A major exhibition of works by Pablo Picasso opened at Tate Modern earlier this month, charting the life, loves and career of perhaps the world’s most famous artist. Picasso 1932 – Love, Fame, Tragedy is the first solo exhibition for the artist at Tate Modern, and will include over 100 paintings, drawings and sculptures created during this pivotal year, which explore the themes and subjects which fascinated not only the artist himself, but scores of devotees during his active years, and many decades after his death in 1973.
CECIL BEATON, PABLO PICASSO, RUE LA BOÉTIE, 1933, PARIS. © THE CECIL BEATON ARCHIVE AT SOTHEBY'S.
The exhibition will reunite three portraits of Picasso's 'Golden' muse Marie-Thérèse for the first time since their creation over five intense days in 1932, dubbed by Picasso his "year of wonders". It is this fervent obsession that characterised Picasso’s creative bond with his muses. Perhaps the most arresting work on display is Le Rêve (The Dream), a sensual and voluptuous study of the 22 year-old at a time when her relationship with Picasso was at its pinnacle. Many photographs and letters from his archive will be shown alongside these intimate portraits.
What is the reason Picasso remains one of the most searched-for artists on Google? Is it his ability to convey sadness, desire, rage and humour, often in one work? Or perhaps it is his deft reinvention of visual codes: he was a founding figure in the Cubist movement, which at the time was a radical shift towards abstraction that shocked many. Whilst some of his most famous paintings, such as Three Musicians (1921), are now considered masterpieces, at the time of their creation this new direction was initially met with criticism and scrutiny. What is evident to the present day, is that Picasso will always have power to inspire and enthral.
PABLO PICASSO, LE RÊVE. © SUCCESSION PICASSO/DACS 2018.
The appetite for works by Picasso shows no signs of waning: the recent sale of Picasso's arresting portrait of Marie-Thérèse – Femme au béret et à la robe quadrillée (Marie-Thérèse Walter) (1937) – at Sotheby's in London was the first time this painting was offered at auction: sparking a prolonged bidding war that ultimately saw the hammer fall at £49 million. Painted just months after Picasso's magnum opus, Guernica, the canvas was accompanied in the sale by two further portraits, Tête de femme (1963) which fetched £6.4 million and the heroic Matador (1970), which sold for £16.5 million. A collection of Important Picasso Ceramics will also go on sale online on the 20 March, allowing another opportunity to acquire one of the artist’s exquisite pieces. The highlight is the Tête de femme couronnée de fleurs, the only editioned ceramic ever signed by Picasso’s hand.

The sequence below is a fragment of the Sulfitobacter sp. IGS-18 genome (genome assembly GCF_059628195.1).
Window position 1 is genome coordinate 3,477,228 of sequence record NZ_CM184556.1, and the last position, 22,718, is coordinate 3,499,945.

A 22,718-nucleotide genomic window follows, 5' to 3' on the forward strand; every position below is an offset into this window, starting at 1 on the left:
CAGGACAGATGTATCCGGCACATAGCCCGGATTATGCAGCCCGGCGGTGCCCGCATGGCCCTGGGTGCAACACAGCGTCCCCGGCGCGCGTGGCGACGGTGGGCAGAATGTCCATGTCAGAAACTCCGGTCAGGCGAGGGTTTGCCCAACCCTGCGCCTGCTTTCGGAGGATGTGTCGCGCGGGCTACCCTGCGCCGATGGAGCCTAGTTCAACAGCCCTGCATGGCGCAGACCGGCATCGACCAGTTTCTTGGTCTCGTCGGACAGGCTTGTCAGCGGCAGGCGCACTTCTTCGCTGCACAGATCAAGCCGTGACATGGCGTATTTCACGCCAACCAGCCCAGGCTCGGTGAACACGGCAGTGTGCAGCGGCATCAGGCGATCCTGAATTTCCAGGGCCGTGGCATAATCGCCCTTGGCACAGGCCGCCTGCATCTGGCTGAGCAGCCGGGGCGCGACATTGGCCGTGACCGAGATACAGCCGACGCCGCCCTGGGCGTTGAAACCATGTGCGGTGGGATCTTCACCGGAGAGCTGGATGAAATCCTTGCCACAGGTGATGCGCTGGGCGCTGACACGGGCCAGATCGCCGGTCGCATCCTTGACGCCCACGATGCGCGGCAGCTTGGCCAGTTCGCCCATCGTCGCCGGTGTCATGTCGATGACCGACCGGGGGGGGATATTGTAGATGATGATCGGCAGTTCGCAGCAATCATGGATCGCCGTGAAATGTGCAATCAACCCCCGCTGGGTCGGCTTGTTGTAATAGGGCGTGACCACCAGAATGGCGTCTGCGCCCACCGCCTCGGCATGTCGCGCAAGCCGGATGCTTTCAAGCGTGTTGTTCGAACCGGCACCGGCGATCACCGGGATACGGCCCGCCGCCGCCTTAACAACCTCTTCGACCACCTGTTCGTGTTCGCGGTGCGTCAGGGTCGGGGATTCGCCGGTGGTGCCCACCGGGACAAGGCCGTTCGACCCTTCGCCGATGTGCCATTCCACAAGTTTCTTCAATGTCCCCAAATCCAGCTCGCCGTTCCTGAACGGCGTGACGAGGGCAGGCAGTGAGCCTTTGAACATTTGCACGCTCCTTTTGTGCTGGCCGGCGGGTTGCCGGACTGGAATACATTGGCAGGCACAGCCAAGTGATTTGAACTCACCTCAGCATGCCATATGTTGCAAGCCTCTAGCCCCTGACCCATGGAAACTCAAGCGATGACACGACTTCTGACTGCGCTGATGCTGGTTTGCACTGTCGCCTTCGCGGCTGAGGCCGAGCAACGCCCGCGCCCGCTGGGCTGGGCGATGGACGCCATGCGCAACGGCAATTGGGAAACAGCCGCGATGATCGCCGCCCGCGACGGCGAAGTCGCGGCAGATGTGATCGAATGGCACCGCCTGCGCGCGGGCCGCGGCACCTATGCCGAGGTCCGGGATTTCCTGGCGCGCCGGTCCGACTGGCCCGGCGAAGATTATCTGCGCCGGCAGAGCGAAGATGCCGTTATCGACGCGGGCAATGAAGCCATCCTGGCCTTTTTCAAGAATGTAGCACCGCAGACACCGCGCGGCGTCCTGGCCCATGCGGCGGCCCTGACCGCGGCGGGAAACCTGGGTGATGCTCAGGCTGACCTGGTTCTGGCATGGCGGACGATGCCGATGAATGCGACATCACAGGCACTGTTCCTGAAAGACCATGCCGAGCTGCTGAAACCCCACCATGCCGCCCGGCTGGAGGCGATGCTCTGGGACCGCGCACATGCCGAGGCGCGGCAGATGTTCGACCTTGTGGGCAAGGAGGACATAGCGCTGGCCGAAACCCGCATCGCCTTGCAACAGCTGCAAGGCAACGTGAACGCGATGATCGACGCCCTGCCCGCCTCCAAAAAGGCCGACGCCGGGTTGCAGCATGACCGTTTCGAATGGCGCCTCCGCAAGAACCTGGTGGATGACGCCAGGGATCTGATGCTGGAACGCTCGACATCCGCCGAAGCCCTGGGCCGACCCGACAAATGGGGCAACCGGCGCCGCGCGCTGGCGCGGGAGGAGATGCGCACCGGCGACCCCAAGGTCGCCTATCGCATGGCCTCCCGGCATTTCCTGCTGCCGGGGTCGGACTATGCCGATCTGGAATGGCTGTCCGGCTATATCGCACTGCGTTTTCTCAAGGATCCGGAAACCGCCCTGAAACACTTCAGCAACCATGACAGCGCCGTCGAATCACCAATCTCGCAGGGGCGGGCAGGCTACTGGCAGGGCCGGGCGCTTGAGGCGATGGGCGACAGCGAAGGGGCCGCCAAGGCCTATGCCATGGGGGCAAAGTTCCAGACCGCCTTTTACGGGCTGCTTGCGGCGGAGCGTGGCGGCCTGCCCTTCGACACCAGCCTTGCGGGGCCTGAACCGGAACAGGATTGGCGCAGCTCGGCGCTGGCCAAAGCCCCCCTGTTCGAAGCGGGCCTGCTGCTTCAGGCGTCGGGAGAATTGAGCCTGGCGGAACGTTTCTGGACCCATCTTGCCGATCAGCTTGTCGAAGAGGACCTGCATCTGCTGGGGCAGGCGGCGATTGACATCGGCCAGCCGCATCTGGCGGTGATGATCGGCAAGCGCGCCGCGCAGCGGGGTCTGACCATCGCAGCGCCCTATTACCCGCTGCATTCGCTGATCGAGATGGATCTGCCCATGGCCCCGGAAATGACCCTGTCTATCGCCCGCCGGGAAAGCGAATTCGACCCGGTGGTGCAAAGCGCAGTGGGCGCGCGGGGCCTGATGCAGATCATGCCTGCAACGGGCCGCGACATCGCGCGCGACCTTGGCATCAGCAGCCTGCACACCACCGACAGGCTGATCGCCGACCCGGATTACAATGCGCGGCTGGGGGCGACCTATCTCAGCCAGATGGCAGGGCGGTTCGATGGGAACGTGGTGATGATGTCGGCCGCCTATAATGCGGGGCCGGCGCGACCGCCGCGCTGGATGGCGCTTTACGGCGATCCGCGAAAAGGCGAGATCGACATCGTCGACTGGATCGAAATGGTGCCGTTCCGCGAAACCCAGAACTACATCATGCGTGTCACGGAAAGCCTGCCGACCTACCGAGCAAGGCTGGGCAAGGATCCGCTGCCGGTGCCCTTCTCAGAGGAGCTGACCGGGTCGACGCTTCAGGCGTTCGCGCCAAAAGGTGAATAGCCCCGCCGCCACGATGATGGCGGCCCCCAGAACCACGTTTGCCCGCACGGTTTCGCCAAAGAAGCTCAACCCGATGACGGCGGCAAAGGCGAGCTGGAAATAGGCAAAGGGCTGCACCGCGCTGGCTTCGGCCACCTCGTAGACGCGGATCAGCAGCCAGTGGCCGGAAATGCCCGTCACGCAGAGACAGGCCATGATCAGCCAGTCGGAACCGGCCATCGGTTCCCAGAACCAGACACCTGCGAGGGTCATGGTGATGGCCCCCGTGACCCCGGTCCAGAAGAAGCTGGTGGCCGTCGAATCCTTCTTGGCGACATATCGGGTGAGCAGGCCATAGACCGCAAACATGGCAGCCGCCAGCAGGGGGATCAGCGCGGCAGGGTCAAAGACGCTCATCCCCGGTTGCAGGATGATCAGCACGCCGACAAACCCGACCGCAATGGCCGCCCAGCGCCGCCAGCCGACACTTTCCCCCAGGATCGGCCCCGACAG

PABLO PICASSO, FEMME AU BÉRET ET À LA ROBE QUADRILLÉE (MARIE-THÉRÈSE WALTER), 1937. © SUCCESSION PICASSO/DACS 2018.
Whilst his subject matters are varied and diverse, Picasso is particularly well known for his portraits of women. And to be more specific still, his attention was focused on the muses that played a deeply significant role in his life. These women were not merely models for the artist; he had relationships with many of the subjects of his paintings, the inner workings of which were often played out on canvas. As the exhibition's curator Achim Borchardt-Hume enquires: "How can you get close to Picasso as a person? How can you get beyond the myth?" He goes on to explain what visitors to Tate Modern can expect: "Picasso famously described painting as 'just another form of keeping a diary'. This exhibition will invite you to get close to the artist, to his ways of thinking and working, and to the tribulations of his personal life at a pivotal moment in his career."
PABLO PICASSO, LE REPOS, 1932. © SUCCESSION PICASSO/DACS 2018.
Picasso has long captivated viewers with his unique descriptions of human nature: energetic and luminous, beautifully proportioned and imbued with the kind of tragedy that only love can induce. The exhibition will reveal a man very willing to share his private emotional journey — at times joyful and at times fraught — with an audience of millions.
Curated by Achim Borchardt-Hume, Director of Exhibitions with Nancy Ireson, Curator, International Art, Laura Bruni and Juliette Rizzi, Assistant Curators, Tate Modern.
Organised in conjunction with the Musée Picasso, Paris, The EY Exhibition: Picasso 1932 – Love, Fame, Tragedy is on view at Tate Modern in London.